What are the benefits of using LPG?

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LPG Autogas is an affordable, environmentally-friendly and widely available fuel.

Autogas is cheaper than unleaded petrol at around 60 per cent of the price, and produces between 10 to 16 per cent less Green House Gas emissions.

It’s also easily accessible as there are more than 3,700 Autogas refueling stations across Australia.

Using Autogas is better for car engines too because it reduces wear and carbon build-up on internal engine parts.

 

Personnel

The Proprietor is all about the business which sits behind the Autogas installation, signing up to the installer Code of Ethics, ensuring that proper business processes are in place including work procedures and insurances. 

Are conversions expensive?

The cost of an LPG Autogas conversion depends on the type of car that is being converted and the type of gas system that is best suited to it. Most conversions cost between $3000 and $4000.

Most people find that an LPG Autogas conversion quickly pays for itself through fuel savings. For example, a person driving 500 kilometres per week will save around $880 per year.

The Australian Government also offers grants for conversions through the LPG Vehicle Scheme. Grants of $1000 are available for the LPG conversion of registered cars, and grants of $2000 for the purchase of new factory fitted LPG-powered cars or the conversion of previously unregistered cars.

The Scheme ends on 30 June 2014.

Premise

The premise is the workshop where the Autogas work takes place and that this workplace meets the requirements of state workplace health and safety laws and the industry standard for a workshop for gaseous fuelled vehicles AS 2739.

Proprietor

The Proprietor is all about the business which sits behind the Autogas installation, signing up to the installer Code of Ethics, ensuring that proper business processes are in place including work procedures and insurances.

Who do I contact if I want to learn more?

If you would like to learn more about LPG safety, get in touch with your LPG supplier or contact Gas Energy Australia on +61 2 6176 3100, or at mail@gasenergyaustralia.asn.au.

Should I get a gas detector at home?

If you know that you can’t smell gas, believe you have problems with your sense of smell, or would simply like an extra layer of protection, you should consider installing a gas detector.

Gas detectors sound an alarm when gas is detected, much like a smoke alarm.

Contact your LPG supplier for more information.

What can I do to help keep the smell in LPG?

People who use LPG can also help prevent LPG from losing its smell, and maximise safety, by storing and using LPG cylinders correctly.

• Always turn your LPG cylinder off when it’s not in use. Do not leave your gas bottle valve open, even when you have run out of gas. This allows air to enter the cylinder and could cause oxidation to occur;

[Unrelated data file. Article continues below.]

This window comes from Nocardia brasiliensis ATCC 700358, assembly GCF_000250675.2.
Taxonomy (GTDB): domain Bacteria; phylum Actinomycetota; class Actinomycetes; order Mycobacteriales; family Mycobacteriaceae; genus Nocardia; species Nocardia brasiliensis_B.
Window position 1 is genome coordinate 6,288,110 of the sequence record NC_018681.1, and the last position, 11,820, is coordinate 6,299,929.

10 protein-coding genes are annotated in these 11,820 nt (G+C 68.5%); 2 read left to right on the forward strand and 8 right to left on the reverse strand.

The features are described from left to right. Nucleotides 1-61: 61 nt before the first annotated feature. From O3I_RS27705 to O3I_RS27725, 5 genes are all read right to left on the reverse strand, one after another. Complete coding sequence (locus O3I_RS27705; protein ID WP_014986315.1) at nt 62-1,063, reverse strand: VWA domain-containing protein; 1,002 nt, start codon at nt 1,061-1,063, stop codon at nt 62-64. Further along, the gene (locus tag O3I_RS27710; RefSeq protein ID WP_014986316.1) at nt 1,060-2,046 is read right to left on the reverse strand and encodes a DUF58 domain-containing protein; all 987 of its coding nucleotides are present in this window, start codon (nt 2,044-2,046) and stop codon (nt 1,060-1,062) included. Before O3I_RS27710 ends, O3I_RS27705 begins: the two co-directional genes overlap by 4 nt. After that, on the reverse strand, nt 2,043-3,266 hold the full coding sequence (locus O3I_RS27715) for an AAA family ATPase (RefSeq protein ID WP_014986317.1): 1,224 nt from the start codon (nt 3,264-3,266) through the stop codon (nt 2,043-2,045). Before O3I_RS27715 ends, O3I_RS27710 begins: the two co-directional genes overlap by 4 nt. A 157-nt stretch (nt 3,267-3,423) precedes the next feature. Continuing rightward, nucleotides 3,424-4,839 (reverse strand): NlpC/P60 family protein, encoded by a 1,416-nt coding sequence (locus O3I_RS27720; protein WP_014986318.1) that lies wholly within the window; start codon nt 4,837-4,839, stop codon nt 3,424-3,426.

• Do not store your LPG bottle indoors or in an enclosed space. In the rare event of a leak, LPG could pool without being detected and pose a fire hazard;

• Only use LPG cylinders, fittings and hoses from reputable suppliers; and,

• Do not use damaged LPG cylinders, fittings or hoses, or try to repair them yourself.

An easy way to check if your gas bottle is leaking is to perform a soapy water leak test on the gas bottle connection. If bubbles appear where the soapy water is applied to the connection, you should turn off your gas bottle immediately and have it inspected before any future use.

Watch the video below to learn more about gas bottle safety.

What does the industry do to help keep the smell in LPG?

Australia’s LPG suppliers follow strict procedures to lessen the chances of adsorption, absorption and oxidation occurring and potentially causing odorant to fade.

This includes:

• making sure the correct amount of odorant is added to LPG;
• monitoring the levels of odorant throughout the supply chain;
• conditioning cylinders; and,
• making sure storage tanks and cylinders are clean and purged of air and other substances prior to use.

Will I always be able to smell LPG?

Some people cannot smell the odorant added to LPG, either due to illness or continued exposure to the smell.

LPG can also lose its smell altogether. This is known as odorant fade. It’s caused by adsorption, absorption and oxidation.

Adsorption involves the odour ‘sticking’ to the inside steel walls of the gas bottle.

Absorption refers to the odour being absorbed by another substance such as water.

Oxidation occurs when the inside of a gas bottle is exposed to air, causing a chemical reaction which can result in LPG losing its smell.

No odorant can provide an absolute guarantee of no odorant fade.

Why do we make LPG Stink?

Odour is added to LPG because it is naturally colourless, odourless and is also flammable. This helps make LPG easier to detect should there be a leak.

The unpleasant ‘rotten eggs’ smell associated with LPG is achieved by suppliers adding Ethyl Mercaptan to LPG.

While this odorant usually produces a distinctive smell, not everyone can smell it. Some people cannot smell this odour at all, due to illness or continued exposure to the smell.

LPG can also lose its smell altogether. This is known as odorant fade.